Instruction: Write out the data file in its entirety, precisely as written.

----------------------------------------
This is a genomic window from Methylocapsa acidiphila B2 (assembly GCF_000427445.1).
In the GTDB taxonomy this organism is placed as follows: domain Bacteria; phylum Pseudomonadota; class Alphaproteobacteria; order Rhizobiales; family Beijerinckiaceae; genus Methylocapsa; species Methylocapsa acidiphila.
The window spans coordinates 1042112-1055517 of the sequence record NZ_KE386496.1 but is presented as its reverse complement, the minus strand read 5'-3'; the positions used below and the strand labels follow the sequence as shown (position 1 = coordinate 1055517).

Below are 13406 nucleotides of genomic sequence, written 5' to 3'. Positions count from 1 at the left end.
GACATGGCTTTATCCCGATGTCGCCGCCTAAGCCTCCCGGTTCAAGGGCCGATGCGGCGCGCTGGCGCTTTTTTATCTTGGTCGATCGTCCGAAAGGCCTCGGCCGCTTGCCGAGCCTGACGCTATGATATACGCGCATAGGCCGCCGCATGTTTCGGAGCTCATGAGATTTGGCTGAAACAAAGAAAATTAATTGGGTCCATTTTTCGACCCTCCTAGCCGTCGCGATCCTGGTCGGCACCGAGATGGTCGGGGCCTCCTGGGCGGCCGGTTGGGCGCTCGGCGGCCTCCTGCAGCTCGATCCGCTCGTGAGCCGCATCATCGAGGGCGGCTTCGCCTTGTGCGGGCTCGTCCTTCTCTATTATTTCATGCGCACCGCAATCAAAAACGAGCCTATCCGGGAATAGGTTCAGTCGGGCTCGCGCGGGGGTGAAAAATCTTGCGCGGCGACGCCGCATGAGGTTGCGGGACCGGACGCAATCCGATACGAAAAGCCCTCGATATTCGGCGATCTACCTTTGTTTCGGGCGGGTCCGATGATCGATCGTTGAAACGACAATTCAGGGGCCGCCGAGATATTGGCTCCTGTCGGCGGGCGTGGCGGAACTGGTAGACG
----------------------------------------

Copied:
This is a genomic window from Methylocapsa acidiphila B2 (assembly GCF_000427445.1).
In the GTDB taxonomy this organism is placed as follows: domain Bacteria; phylum Pseudomonadota; class Alphaproteobacteria; order Rhizobiales; family Beijerinckiaceae; genus Methylocapsa; species Methylocapsa acidiphila.
The window spans coordinates 1042112-1055517 of the sequence record NZ_KE386496.1 but is presented as its reverse complement, the minus strand read 5'-3'; the positions used below and the strand labels follow the sequence as shown (position 1 = coordinate 1055517).

Below are 13406 nucleotides of genomic sequence, written 5' to 3'. Positions count from 1 at the left end.
GACATGGCTTTATCCCGATGTCGCCGCCTAAGCCTCCCGGTTCAAGGGCCGATGCGGCGCGCTGGCGCTTTTTTATCTTGGTCGATCGTCCGAAAGGCCTCGGCCGCTTGCCGAGCCTGACGCTATGATATACGCGCATAGGCCGCCGCATGTTTCGGAGCTCATGAGATTTGGCTGAAACAAAGAAAATTAATTGGGTCCATTTTTCGACCCTCCTAGCCGTCGCGATCCTGGTCGGCACCGAGATGGTCGGGGCCTCCTGGGCGGCCGGTTGGGCGCTCGGCGGCCTCCTGCAGCTCGATCCGCTCGTGAGCCGCATCATCGAGGGCGGCTTCGCCTTGTGCGGGCTCGTCCTTCTCTATTATTTCATGCGCACCGCAATCAAAAACGAGCCTATCCGGGAATAGGTTCAGTCGGGCTCGCGCGGGGGTGAAAAATCTTGCGCGGCGACGCCGCATGAGGTTGCGGGACCGGACGCAATCCGATACGAAAAGCCCTCGATATTCGGCGATCTACCTTTGTTTCGGGCGGGTCCGATGATCGATCGTTGAAACGACAATTCAGGGGCCGCCGAGATATTGGCTCCTGTCGGCGGGCGTGGCGGAACTGGTAGACG